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For most of his teen years, Rainel Lobo has been working with flowers in his church in India. As he learned how to create arrangements for the altar and church ceremonies, Rai learned more about flowers and the Bible. We’re so thankful that he took the time to share some of those lessons about flowers and the Bible as well as his culture in India.
Story & photos by Rainel E. Lobo
Mumbai Catholic correspondent
Since ancient times, people have feared their weakness and inability in the face of nature. Everywhere, they have felt unseen factors – for better or worse, good or evil –influencing the trajectory of planets and human life.
These spirits, acting positively or negatively, dwelled in the air or land, abided in flowers and creatures and even within objects.
In an attempt to find an answer to many unanswered questions, people have attributed a mystical-religious symbolic meaning to natural phenomena, flowers, animals, and objects. Magical meanings are assigned with each playing a specific role in a cosmic drama.
In religions, flowers are used for spiritual symbolism. Such applications include their use in the five major world religions: Christianity, Islam, Buddhism, Hinduism and the religions of China. Flowers can play an important role in some religions as offerings to their deity.
In this arrangement, we’ve incorporated lights and fabric with the flowers to add depth. The arrangement represents the pillar of fire that guided the Israelites.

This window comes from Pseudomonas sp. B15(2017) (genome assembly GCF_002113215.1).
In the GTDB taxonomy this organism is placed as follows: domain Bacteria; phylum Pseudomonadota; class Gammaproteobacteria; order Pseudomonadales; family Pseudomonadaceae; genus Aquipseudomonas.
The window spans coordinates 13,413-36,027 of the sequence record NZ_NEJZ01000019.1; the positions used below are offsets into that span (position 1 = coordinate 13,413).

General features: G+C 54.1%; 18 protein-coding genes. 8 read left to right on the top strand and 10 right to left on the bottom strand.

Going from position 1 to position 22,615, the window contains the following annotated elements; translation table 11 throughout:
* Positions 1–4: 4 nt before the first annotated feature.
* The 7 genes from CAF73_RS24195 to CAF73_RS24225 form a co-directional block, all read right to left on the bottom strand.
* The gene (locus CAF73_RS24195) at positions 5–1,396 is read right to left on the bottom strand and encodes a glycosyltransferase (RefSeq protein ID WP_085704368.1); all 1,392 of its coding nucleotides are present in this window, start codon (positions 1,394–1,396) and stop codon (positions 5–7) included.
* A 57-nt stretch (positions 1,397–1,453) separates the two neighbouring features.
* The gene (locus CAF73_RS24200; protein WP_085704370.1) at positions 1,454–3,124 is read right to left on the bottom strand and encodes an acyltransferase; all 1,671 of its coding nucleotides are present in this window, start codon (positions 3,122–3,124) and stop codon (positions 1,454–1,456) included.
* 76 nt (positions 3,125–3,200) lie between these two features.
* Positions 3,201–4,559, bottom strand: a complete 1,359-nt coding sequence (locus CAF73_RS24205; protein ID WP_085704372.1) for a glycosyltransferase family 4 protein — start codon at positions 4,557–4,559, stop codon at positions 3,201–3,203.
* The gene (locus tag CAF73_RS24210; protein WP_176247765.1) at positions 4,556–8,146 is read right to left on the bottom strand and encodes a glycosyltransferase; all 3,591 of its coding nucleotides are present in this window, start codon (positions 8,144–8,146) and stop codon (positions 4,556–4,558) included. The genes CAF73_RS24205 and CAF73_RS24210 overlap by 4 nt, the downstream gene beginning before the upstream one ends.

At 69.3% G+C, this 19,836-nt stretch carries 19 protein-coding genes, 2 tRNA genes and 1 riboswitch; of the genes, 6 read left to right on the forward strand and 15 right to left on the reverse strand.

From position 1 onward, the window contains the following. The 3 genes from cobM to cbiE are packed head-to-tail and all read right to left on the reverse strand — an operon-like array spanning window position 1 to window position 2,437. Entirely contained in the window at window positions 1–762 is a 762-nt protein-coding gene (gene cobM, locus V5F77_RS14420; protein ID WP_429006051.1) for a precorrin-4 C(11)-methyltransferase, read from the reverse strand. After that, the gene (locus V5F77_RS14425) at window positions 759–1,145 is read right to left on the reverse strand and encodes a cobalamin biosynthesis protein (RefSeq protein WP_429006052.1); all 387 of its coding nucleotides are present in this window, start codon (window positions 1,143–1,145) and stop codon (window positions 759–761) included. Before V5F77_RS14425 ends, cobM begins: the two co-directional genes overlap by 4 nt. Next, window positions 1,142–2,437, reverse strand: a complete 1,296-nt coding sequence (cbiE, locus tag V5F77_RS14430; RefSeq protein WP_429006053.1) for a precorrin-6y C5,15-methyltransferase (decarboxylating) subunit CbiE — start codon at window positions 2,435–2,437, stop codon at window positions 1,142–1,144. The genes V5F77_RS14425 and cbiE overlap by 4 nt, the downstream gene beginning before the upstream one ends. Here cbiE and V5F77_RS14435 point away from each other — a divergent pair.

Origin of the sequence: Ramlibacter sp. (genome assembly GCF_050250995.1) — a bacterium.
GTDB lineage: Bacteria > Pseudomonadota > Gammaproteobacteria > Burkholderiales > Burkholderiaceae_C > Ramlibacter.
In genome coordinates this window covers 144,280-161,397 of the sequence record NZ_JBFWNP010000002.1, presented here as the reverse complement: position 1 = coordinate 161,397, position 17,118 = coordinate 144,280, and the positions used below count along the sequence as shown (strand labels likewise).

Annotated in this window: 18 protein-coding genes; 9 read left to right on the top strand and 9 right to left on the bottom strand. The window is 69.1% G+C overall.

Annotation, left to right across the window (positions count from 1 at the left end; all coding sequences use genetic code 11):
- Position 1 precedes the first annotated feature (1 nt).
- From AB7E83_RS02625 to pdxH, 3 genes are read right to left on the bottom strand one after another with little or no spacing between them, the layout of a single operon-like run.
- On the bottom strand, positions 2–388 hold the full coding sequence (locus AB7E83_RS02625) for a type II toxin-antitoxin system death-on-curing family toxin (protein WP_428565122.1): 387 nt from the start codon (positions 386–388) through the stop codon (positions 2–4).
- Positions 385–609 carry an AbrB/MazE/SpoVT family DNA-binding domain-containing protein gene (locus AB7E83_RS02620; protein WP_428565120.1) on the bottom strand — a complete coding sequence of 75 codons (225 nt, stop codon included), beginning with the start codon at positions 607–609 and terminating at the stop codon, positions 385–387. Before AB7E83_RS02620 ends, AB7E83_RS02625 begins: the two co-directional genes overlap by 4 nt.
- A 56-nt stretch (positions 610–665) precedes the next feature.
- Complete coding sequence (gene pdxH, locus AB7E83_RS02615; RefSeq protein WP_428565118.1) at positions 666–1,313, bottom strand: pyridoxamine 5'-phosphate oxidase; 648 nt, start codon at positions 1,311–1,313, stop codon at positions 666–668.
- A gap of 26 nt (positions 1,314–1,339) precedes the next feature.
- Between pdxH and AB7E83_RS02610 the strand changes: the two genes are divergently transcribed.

In Christian church culture, the role of flowers is not as pronounced. For early Christians, flowers and the Bible were of no great concern. Compared to nowadays, Christians did not embrace the symbolism as we do now; they payed ever so little attention to the humble flowers.
Over the course of a few years many people have asked me about flowers and what they represent in Christianity. In Christian culture, flowers were once connected with decadence. But by the Middle Ages, Christians developed an appreciation of the beauty of nature and regarded this as proof that God created the world.
Like you see in the this floral arrangement, the story of Creation as painted in the ceiling of the Sistine Chapel is replicated using gold coloured palms. The flowers each have a distinct nature, all contributing to the arrangement of creation.
“Plants and trees symbolize a Christian symbol or an icon, but can also be figures, characters or colours used to represent abstract ideas, concepts or images depicting an idea,” according to the website All Saints & Martyrs.
“These religious icons as Christian symbols have a sacred significance. Flowers and plants perceive Christianity as God’s creation to express and share with the people divine goodness, truth and beauty- the aim of Creation.”
In the Christian culture, flowers were once linked with decadence and paganism. Since then, ideas about flowers have changed drastically.
Church altars are often decorated with bouquets or vases of flowers, especially on significant days such as Easter and Christmas. Flowers play a large role at Christian funerals, baptisms, and other special personal events.
Christian brides walk down the aisle with a bouquet of flowers as a token of fertility, while in earlier times it was common for them to wear a wreath or garland of flowers around their heads.
Tulips often represent attainment of spiritual awareness. Because they are from bulbs, and return every year, tulips are symbolic of resurrection and determination.